Carrying an archaeological survey ahead of any construction projects is legally mandatory in Israel and it is tasked to the IAA.
Aware of the presence of the ancient artificial hill near the site of the new buildings, the archaeologists explored its surroundings and came across a monumental concentric structure. Its size, the location which dominates the valley, as well as the artifacts uncovered provided evidence that the site was not just a common private estate but an important administrative center, from a period between the eighth and the middle of the seventh century BCE.
“We found about 120 stamped seal impressions on jar handles written in ancient Hebrew script, which translate as ‘belonging to the king.’ These stamped jars were usually related to tax collection. Up to this day, only 1,000 similar items have been found in over a century of excavations in Israel, which gives us an idea of the importance of this area,” Storchan pointed out.
The minute ancient Hebrew letters are still visible on the pottery, accompanied by different symbols, such as a flying eagle or a sun disk. Following is the name of one of four cities in Judah, Hebron, Ziph, Socho or Memshat. While the first three are well identified, scholars are still debating about the identity of Memshat, the archaeologist explained.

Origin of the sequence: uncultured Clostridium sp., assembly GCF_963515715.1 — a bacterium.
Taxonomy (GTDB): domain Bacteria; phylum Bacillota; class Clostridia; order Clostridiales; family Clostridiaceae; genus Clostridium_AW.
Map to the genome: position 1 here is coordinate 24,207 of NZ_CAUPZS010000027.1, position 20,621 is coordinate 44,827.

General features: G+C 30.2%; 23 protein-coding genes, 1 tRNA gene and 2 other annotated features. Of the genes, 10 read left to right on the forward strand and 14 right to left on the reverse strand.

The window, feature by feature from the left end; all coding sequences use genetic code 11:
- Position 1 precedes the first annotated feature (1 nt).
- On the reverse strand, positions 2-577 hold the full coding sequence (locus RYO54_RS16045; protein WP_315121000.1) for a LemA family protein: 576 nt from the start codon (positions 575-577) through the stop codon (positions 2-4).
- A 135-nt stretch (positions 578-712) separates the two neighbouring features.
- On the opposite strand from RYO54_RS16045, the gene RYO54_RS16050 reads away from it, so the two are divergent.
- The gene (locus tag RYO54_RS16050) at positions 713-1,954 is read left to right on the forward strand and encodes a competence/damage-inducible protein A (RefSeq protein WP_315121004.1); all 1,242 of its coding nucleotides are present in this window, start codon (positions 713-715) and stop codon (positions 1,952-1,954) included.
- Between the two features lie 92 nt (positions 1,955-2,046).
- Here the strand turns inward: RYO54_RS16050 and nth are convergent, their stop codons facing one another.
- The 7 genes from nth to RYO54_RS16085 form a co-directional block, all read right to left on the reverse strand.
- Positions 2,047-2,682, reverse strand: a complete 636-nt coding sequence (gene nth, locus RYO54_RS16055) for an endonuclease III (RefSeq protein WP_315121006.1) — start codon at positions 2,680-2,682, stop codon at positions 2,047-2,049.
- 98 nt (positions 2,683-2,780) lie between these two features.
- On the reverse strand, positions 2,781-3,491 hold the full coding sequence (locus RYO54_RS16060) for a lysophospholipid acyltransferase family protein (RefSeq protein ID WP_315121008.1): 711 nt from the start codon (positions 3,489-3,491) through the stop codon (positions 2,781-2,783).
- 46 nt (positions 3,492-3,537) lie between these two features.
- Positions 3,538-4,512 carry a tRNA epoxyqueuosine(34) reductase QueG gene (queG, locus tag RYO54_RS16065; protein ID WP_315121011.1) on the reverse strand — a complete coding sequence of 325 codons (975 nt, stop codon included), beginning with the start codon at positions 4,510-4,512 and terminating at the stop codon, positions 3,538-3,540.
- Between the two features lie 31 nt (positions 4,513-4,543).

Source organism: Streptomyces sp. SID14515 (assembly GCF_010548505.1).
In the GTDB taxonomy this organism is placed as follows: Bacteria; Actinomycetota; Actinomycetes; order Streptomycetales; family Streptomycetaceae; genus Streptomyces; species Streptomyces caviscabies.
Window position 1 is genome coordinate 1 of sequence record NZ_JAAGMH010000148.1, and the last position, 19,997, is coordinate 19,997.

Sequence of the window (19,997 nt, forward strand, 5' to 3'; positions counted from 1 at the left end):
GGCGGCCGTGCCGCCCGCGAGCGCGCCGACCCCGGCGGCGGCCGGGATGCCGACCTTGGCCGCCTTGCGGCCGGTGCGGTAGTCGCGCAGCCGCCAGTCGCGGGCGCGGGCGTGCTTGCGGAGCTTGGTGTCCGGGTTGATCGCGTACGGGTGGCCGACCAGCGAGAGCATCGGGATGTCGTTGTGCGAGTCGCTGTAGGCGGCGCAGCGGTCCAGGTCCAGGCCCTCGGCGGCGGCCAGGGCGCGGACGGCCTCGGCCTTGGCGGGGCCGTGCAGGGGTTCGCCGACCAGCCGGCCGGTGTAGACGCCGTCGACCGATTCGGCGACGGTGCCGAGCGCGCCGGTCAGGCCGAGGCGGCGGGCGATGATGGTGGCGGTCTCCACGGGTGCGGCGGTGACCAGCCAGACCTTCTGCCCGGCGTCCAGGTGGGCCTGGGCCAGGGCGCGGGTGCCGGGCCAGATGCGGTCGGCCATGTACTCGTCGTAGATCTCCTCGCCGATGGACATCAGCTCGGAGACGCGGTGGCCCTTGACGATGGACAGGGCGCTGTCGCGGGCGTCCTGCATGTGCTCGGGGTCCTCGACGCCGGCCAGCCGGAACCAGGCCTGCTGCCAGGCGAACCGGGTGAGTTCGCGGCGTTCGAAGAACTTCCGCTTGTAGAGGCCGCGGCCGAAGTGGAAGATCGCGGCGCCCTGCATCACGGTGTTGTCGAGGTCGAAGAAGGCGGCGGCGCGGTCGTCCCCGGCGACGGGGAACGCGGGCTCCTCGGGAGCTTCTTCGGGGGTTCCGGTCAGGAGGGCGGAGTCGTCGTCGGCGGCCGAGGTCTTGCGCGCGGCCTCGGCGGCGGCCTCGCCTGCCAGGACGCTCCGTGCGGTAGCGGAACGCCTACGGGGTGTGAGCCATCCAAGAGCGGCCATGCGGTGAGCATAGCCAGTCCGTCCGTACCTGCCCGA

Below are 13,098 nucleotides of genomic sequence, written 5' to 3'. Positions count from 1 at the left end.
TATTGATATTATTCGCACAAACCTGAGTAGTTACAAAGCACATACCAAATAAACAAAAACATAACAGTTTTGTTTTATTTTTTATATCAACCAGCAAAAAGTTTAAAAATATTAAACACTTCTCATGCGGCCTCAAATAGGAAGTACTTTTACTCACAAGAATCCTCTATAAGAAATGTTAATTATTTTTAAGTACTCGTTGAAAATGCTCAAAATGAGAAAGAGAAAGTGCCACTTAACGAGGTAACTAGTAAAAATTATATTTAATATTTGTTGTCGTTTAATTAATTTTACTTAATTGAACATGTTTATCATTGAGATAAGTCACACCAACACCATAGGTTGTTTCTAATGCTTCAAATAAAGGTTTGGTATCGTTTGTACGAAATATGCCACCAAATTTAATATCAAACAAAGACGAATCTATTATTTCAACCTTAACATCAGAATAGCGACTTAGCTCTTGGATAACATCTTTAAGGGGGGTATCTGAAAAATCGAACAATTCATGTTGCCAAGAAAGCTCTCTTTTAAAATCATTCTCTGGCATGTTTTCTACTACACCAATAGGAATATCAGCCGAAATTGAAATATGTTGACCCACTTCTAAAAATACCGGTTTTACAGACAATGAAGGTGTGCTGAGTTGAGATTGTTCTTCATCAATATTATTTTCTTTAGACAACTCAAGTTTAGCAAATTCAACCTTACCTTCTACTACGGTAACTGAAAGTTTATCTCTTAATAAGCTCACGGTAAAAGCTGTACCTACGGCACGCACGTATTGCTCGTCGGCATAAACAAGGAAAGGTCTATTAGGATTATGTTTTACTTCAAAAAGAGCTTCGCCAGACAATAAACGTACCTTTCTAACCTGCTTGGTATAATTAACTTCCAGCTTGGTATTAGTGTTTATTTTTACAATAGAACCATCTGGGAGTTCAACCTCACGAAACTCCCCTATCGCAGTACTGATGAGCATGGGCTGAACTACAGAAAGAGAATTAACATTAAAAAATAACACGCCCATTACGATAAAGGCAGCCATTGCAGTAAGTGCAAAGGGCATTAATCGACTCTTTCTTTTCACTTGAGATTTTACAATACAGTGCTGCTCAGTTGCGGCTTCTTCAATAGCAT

One of the hypotheses is that Memshat corresponded to the site uncovered in Ramat Rachel, located just across the valley.
“The second largest collection of these stamped jars was found in Ramat Rachel where we know that an important administrative center stood,” Storchan said. “This circumstance raises a question: Was the site we just discovered a tax collection center satellite to the one in Ramat Rachel or an independent one? Or maybe it was a royal estate or an administrative office? This is one of the lines of research that we are pursuing.”